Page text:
Call for Artists, Making Money at Juried Art Fairs, Craft Shows and Festivals
In the spirit of better late than never, here are some observations from this year’s Broad Ripple Art Fair held on May 21 and 22 on the grounds of the Indianapolis Art Center.
First and foremost, the staff and many, many volunteers were absolutely awesome. Smiling good mornings. Yummy donuts and coffee. Express line passes for artists to use at the food trucks and very friendly food workers. Volunteers coming by your booth during the day asking “do you need a booth sitter?”… “how about some water?”… “is there anything I can do you?” Yes, you can come home with me and be my mother.
The show layout is unusual. The artists are in four separate locations grouped around the art center building, and after acceptance you’re given a numbered map to make booth requests. Having not been to the show before, I chose the area with the most artists, figuring that the customers would be least likely to skip the area where the majority of artists are (I believe it cost $13 to get in the gate). I got a space in exactly the area I asked for (!!) and it turned out to be a good choice.
There are two entrances, and the big Artist Field and cozy, tree-filled Artist Green are both easy to see. The Field is a big, bare baseball field with unattractive stuff around the perimeter but it is the place all the customers go. The third area is Artist Terrace, a line of booths next to the Green and stretching behind the back wall of the art center, a pretty area but impossible to see unless you stumble upon it while visiting the Green. The fourth location was the Artist Lot, with a lovely arbor stretching down the length of the lot. Trouble is, it’s on the far side of the building, out of sight from the rest of the show, with no booths or food trucks going down the street toward that lot, so unless you know it’s there you’d never see it or expect it. Maybe this is such a well-known show in the area that it’s not a problem, but I thanked god for small favors and scurried back to my booth, where the friendly volunteer said “oh, you’re back so fast! Is there anything else you need?” Yes, you can go home with me and …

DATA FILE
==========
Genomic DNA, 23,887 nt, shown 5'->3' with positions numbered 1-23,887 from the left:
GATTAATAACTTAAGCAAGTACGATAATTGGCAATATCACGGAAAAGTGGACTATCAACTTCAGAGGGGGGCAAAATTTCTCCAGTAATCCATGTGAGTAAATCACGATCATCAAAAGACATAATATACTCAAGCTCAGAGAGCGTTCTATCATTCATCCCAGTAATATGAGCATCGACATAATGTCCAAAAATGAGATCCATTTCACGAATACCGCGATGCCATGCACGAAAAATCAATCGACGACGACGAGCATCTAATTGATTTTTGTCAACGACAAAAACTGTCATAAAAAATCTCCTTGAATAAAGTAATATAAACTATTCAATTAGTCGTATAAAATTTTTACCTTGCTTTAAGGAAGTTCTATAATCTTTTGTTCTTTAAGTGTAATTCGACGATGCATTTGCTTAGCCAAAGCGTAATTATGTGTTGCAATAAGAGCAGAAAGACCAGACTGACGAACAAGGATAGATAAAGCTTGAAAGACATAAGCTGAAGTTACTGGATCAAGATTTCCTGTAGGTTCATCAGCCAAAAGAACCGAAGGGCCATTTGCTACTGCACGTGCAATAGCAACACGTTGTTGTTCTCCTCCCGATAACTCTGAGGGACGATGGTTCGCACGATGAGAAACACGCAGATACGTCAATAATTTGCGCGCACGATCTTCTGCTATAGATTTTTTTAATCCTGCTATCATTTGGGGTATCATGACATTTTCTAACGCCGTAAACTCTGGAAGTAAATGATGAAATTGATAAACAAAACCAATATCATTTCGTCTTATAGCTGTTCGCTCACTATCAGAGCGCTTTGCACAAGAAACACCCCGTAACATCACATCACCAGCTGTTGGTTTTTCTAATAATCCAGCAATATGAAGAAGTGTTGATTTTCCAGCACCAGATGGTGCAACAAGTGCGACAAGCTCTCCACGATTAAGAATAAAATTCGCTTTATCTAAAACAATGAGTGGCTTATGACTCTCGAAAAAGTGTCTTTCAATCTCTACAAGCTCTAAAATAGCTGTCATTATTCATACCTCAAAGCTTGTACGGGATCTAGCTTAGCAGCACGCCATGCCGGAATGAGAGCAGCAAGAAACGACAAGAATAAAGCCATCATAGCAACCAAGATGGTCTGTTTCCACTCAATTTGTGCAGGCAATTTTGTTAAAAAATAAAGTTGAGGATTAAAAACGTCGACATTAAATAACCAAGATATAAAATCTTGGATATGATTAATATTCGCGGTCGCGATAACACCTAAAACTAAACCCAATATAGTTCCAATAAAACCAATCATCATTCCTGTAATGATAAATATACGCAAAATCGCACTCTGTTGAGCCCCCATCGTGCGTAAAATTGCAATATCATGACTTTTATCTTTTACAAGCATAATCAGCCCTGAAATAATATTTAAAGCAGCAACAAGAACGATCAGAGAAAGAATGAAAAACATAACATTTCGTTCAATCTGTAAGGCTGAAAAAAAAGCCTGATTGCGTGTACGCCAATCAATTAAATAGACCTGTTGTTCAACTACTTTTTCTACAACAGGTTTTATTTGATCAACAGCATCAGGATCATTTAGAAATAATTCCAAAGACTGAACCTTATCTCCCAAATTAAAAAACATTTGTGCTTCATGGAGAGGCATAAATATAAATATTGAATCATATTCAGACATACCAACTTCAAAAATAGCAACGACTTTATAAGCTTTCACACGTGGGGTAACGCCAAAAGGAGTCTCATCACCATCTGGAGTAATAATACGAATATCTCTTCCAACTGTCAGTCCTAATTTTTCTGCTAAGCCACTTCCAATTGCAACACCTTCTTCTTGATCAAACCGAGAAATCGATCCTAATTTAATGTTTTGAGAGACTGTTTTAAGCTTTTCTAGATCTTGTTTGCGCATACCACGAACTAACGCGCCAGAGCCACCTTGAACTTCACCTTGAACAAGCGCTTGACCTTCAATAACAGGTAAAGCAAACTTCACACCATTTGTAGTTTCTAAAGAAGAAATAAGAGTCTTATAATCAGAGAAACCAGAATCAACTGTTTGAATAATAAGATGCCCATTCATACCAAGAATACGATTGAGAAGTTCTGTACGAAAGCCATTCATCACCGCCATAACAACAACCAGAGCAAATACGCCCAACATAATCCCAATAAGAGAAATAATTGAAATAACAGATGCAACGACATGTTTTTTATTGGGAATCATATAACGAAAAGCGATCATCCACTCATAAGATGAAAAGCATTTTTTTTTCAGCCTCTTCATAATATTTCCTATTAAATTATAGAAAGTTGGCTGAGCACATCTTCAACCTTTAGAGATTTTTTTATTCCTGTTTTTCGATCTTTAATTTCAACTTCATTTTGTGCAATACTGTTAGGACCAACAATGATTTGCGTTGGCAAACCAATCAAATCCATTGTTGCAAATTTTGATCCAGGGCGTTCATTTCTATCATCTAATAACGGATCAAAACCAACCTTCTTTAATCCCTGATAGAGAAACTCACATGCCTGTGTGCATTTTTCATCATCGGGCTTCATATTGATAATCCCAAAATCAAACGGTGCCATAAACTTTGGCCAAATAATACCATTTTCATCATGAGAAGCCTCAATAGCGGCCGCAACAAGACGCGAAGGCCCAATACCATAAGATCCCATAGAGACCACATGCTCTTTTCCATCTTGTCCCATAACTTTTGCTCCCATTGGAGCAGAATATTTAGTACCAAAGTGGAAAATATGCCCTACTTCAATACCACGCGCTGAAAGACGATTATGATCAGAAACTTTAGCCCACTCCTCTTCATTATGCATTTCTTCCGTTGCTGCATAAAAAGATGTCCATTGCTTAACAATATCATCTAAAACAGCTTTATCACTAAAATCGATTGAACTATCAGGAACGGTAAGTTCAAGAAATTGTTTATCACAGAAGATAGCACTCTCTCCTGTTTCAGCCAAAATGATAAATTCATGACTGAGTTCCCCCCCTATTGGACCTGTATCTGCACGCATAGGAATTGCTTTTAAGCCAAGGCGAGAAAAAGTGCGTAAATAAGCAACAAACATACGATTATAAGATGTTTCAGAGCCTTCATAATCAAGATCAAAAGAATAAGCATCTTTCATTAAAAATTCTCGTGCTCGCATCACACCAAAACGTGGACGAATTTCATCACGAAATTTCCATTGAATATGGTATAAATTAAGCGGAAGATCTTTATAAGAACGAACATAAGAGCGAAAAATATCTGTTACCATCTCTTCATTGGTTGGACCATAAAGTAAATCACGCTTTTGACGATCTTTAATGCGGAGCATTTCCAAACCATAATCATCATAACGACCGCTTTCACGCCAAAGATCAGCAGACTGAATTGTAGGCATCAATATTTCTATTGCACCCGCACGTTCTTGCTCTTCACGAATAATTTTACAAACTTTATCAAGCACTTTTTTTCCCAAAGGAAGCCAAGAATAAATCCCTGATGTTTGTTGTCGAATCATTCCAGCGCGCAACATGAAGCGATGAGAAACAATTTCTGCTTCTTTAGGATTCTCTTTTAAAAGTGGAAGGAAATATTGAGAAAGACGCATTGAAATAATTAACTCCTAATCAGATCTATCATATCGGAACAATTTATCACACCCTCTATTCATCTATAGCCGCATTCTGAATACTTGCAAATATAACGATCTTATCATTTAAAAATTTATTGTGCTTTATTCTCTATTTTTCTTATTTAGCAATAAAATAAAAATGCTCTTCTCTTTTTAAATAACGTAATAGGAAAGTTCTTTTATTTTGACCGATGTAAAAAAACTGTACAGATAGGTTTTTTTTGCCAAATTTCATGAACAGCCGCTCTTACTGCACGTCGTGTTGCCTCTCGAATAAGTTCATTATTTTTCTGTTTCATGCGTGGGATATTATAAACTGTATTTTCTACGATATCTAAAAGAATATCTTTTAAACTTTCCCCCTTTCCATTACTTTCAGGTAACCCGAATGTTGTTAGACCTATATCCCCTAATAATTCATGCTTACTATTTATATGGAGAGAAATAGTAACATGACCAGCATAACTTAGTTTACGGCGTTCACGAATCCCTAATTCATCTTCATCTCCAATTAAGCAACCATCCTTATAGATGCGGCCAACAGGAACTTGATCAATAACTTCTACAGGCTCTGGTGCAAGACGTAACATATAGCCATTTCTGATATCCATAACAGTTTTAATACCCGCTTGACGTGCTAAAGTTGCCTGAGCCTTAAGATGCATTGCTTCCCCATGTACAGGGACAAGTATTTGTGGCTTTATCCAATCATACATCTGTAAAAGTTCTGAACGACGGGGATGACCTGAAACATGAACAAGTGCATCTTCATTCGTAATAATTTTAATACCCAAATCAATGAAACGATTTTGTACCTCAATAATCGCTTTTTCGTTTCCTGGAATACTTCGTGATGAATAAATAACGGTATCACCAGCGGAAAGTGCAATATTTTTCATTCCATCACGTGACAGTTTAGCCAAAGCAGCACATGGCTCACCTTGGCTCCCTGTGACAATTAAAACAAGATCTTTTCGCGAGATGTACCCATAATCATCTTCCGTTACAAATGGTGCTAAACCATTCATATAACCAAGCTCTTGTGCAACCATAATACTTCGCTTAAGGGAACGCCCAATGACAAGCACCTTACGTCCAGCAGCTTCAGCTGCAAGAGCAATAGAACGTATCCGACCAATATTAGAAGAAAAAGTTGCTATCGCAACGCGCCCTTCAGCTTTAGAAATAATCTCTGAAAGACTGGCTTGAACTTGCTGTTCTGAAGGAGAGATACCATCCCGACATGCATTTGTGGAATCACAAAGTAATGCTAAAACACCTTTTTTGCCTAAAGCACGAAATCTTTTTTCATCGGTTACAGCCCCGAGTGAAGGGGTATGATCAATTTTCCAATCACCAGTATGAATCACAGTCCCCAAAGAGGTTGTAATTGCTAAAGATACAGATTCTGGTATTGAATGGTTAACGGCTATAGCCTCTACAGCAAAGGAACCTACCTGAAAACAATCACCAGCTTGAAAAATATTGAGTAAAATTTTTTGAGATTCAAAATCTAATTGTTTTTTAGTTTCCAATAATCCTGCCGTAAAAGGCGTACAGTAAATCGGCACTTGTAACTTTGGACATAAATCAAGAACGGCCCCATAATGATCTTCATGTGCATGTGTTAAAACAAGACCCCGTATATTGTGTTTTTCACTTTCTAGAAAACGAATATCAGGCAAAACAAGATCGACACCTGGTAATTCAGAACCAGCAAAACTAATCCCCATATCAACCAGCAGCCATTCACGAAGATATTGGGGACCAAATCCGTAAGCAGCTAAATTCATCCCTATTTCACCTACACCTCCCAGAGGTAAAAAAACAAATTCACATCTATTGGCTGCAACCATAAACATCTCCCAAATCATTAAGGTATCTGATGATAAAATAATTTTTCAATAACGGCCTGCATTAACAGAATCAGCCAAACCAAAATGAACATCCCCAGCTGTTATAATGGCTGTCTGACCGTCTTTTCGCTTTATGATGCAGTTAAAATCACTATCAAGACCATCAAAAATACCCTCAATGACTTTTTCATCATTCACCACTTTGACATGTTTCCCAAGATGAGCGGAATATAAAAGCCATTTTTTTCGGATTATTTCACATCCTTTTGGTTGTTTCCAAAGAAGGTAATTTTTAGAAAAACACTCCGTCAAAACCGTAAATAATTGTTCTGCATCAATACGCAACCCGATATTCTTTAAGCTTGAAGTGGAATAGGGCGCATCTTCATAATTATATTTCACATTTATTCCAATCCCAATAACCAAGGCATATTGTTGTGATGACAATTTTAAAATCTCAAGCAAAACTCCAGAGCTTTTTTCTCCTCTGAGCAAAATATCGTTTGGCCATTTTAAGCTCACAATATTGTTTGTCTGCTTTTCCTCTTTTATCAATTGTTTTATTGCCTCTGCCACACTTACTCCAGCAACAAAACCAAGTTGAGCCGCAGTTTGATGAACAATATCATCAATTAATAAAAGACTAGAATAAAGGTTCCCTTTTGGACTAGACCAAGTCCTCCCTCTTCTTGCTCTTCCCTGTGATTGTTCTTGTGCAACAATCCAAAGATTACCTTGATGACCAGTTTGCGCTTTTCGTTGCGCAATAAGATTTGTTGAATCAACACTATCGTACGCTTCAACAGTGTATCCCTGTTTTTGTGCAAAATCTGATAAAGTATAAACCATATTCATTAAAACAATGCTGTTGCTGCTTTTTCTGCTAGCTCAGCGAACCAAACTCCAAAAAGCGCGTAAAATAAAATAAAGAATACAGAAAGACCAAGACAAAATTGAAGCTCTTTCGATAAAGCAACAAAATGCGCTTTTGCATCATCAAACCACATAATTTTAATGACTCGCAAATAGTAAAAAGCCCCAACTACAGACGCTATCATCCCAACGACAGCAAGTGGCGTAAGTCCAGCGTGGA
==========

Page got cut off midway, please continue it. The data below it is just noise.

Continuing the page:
Load-in was all day Friday and at least on the baseball field you could drive directly to your booth space. Artist parking was an “on your own” affair, however the adjoining neighborhoods with the exception of one were fine with our vehicles and trailers clogging up their streets for the weekend. It was a distance of maybe two blocks between my tent and my van, and I made it a point to arrive early in the mornings so my van could be parked in the same zip code. I did wonder, though, where the patrons parked since we had snagged all the close spaces.
Another big plus was the attendees. Almost to a person they were friendly and polite, interested in seeing your work, they oohed and ahhed and asked questions, etc. You felt like they were really there to see the art. Novel. I could count on one hand the people I saw who were so busy talking that they weren’t looking in the booths they passed.
Okay, so here’s the part that gets a sideways thumb. Money. All weekend I fretted because I saw few bags walking around. As I said, the people were nice but I don’t need more friends. What I need is more money.
By the end of the weekend I had squeezed out about $2500 in sales, and others around me were mostly in the mid-2s as well. Not so great, considering the booth plus jury fee is $400 and my travel expenses by the time it was all said and done were almost $800. Some did poorly and failed to cover booth. Several artists had told me beforehand that this is a “really good” show and, yes, the quality of art was mostly very good. But in terms of dollars and cents it just didn’t feel like a $400 show and the amount of buying going on wasn’t a $400 show.
Except for one artist who mentioned to me on his way out that he had an 11-hour drive home. I asked incredulously, “11 hours? Is it worth it?” He smiled and said “For $5,500 it is.”
Oh. Well that puts a different spin on things.